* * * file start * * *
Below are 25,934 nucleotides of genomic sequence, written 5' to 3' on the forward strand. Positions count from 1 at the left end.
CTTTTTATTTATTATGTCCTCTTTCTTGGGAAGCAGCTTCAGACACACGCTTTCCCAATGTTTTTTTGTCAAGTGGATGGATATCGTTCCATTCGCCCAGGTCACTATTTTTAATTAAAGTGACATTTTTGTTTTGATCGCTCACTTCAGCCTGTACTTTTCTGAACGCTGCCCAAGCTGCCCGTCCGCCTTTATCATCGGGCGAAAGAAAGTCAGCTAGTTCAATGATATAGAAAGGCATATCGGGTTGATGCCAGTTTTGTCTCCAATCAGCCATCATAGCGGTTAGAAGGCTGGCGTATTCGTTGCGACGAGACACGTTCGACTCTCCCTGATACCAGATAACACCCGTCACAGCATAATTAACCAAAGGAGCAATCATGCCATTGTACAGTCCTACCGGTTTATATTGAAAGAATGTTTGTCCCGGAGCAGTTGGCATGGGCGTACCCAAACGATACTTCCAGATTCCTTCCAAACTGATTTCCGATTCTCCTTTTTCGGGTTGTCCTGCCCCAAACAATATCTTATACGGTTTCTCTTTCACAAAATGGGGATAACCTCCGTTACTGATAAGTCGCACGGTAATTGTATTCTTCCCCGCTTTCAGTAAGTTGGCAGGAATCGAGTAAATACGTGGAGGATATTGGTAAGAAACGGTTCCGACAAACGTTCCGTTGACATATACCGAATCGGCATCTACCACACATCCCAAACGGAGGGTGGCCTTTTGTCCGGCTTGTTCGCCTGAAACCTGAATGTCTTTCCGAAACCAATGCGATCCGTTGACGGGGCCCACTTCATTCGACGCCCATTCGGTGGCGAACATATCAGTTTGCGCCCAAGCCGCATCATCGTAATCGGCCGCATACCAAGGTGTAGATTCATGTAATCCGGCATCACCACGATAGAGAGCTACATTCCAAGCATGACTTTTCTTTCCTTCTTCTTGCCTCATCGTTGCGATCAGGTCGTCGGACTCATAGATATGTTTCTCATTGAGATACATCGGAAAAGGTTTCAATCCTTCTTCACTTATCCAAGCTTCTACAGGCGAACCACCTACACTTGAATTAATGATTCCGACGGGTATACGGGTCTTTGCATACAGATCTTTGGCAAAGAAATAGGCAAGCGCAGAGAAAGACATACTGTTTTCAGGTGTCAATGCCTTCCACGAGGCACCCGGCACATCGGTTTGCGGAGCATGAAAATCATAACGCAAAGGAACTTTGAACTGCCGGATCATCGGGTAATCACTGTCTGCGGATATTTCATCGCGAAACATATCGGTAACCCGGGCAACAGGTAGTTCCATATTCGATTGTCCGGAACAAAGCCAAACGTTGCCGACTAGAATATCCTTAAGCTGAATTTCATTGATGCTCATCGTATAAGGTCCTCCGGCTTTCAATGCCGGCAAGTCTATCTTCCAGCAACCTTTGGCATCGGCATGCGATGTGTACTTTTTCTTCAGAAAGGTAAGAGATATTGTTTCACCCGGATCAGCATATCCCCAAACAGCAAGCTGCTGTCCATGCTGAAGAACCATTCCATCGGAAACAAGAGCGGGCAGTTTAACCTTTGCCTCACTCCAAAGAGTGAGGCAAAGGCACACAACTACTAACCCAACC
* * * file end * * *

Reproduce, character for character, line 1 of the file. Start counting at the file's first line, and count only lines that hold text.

Below are 25,934 nucleotides of genomic sequence, written 5' to 3' on the forward strand. Positions count from 1 at the left end.